Third Observation: It Needs to Be Data-Driven
In the United States, we have a huge amount of data at our disposal for development decisions. Our nation has over 1,800 (and counting) well-established industry codes (NAICS codes) that are standardized for the entire country. The 20 big industry sectors that compose our economy exist because of broad, long-lasting, nationwide demand. The data that are collected around these industries are highly useful for local and regional planning. Local developers can be expected to be both “demand-driven” and “data-driven” because these data are publicly available and because more and more technologies are being developed to help regional planners organize, integrate, and apply this information. This basically means that developers can focus in on what aspects of the economy create jobs, and they can do it in a very well-researched, objective manner (avoiding simply anecdotal reactions such as, “I think we should develop the entertainment industry”). The data help developers do things like determine which industries (or industry clusters) they should focus on, and it provides them with a very solid, well-defined structure on which to base important training, skills, and economic development decisions.
Currently, regional developers are just beginning to learn how to take advantage of this information to make the planning process more strategic and more objective. As a result, the US has an enormous competitive advantage over other nations that can only plan based on what they think might work. And when these data are harnessed and used to focus in on the most crucial sectors of a region, that is when communities, planners, and businesses can all be on the same page and see which direction makes the most sense in the context of the regional economy.
Our point here is that right now, local developers cannot take such a well-researched, data-driven approach to “green.” There are a lot of people who are highly in favor of green, but in many ways, they don’t bring the sort of objectivity that is needed or helpful when trying to hash things out for the sake of the local workforce. What if green actually isn’t a good idea for a specific community? Something like Biotech is great if you can have it, but if it’s not the right fit for the community, forcing it can be a bad thing.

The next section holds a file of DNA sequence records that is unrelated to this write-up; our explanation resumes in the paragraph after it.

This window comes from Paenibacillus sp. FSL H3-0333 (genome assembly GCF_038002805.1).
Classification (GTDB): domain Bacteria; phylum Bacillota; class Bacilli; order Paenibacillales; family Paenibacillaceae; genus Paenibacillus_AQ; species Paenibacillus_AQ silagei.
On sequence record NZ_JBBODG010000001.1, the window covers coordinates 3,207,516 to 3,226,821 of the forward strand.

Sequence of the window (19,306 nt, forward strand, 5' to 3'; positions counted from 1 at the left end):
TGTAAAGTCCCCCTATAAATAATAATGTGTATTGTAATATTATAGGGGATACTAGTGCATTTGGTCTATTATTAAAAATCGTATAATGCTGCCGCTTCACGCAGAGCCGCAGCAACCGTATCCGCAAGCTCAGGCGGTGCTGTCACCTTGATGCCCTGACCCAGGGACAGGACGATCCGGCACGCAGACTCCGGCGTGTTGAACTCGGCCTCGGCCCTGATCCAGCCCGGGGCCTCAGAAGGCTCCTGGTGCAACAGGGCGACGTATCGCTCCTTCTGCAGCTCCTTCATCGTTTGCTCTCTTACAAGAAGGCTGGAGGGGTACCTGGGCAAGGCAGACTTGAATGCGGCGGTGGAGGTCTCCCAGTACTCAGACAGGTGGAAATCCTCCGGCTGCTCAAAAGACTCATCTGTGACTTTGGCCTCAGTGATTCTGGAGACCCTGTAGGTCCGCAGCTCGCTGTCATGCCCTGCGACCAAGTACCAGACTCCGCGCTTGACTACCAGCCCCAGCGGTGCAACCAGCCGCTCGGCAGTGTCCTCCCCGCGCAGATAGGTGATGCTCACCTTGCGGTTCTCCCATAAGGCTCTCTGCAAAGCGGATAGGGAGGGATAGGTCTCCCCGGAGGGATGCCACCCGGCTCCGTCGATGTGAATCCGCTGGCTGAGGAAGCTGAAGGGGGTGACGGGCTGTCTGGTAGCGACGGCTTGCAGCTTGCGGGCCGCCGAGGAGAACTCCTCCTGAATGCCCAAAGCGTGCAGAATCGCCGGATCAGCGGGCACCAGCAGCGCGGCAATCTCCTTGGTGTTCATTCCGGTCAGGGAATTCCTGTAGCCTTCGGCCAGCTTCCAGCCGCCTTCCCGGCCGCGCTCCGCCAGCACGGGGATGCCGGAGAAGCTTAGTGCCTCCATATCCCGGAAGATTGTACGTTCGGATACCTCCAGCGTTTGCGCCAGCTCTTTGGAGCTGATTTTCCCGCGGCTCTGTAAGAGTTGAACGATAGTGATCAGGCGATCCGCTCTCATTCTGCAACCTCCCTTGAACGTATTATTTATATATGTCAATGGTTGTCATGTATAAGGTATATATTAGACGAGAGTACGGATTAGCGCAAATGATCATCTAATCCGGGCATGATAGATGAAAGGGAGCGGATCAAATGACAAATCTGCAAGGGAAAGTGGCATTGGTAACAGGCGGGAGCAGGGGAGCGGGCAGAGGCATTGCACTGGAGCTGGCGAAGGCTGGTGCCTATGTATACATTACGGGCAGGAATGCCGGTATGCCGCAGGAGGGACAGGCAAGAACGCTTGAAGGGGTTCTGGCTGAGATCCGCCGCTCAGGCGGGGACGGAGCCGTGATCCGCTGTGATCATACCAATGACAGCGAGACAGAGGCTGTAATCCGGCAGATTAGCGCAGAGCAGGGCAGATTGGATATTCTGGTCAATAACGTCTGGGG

Getting data and conducting local analysis on green is not easy or even that feasible yet. EMSI has been doing some work with O*NET data that you can check out here. This data should give you a good sense of what industries and occupations are going to be most closely associated with green development efforts. The biggest thing you can do is to be out in the community, talking to local businesses and meeting with investors who might be trying to establish green developments in your area. Their input and perspective are likely going to be the most effective way for the workforce and education systems to respond to the potential needs of a community.
So here is the basic conclusion. For green to work at the local level, it needs to be demand-driven. It needs to be harmonized with local development efforts, and it must complement and not fight against regional economies. This means helping and not hurting local industries, not overburdening regions with too much regulation, and allowing regional developers to stay focused on longer-term efforts as opposed to short-term trends. Next, at the national level, green needs to mature before we can make massive efforts to supply it. There might be needs in various regions, but in many ways, green is still rolling up the on-ramp—trying to pick up speed.
Do we want green to succeed? Well, sure. Green in many ways is trying to become the new “Red, White, and Blue”—meaning it’s more of a way-of-life issue that encapsulates living in a smarter, cleaner, more efficient way. Therefore, we all want these sorts of ideals to come to fruition. We want energy to be cheaper and cleaner, we want the environment to be better off, and we want our products and services to be more sustainable. However, as the polls show, we don’t want these things at the expense of economic growth. All this is to say that people are going to be more supportive of the green movement insofar as it can hold itself to its own standard of sustainability—economic sustainability. The green movement and economic considerations are not mutually exclusive. If the economy continues to suffer, the green movement will suffer. If the economy recovers, there will be renewed interest in being “green.” Before the economy took a nosedive, green was the direction that people wanted to take, and we imagine it will be again once the economy gets to its feet again.
If you have thoughts and things you would like to add, please feel free to contact us. We would love to hear from you. In addition, if you need help looking at what sectors drive your economy and how “green” developments might impact those sectors, please let us know.
Rob Sentz (firstname.lastname@example.org).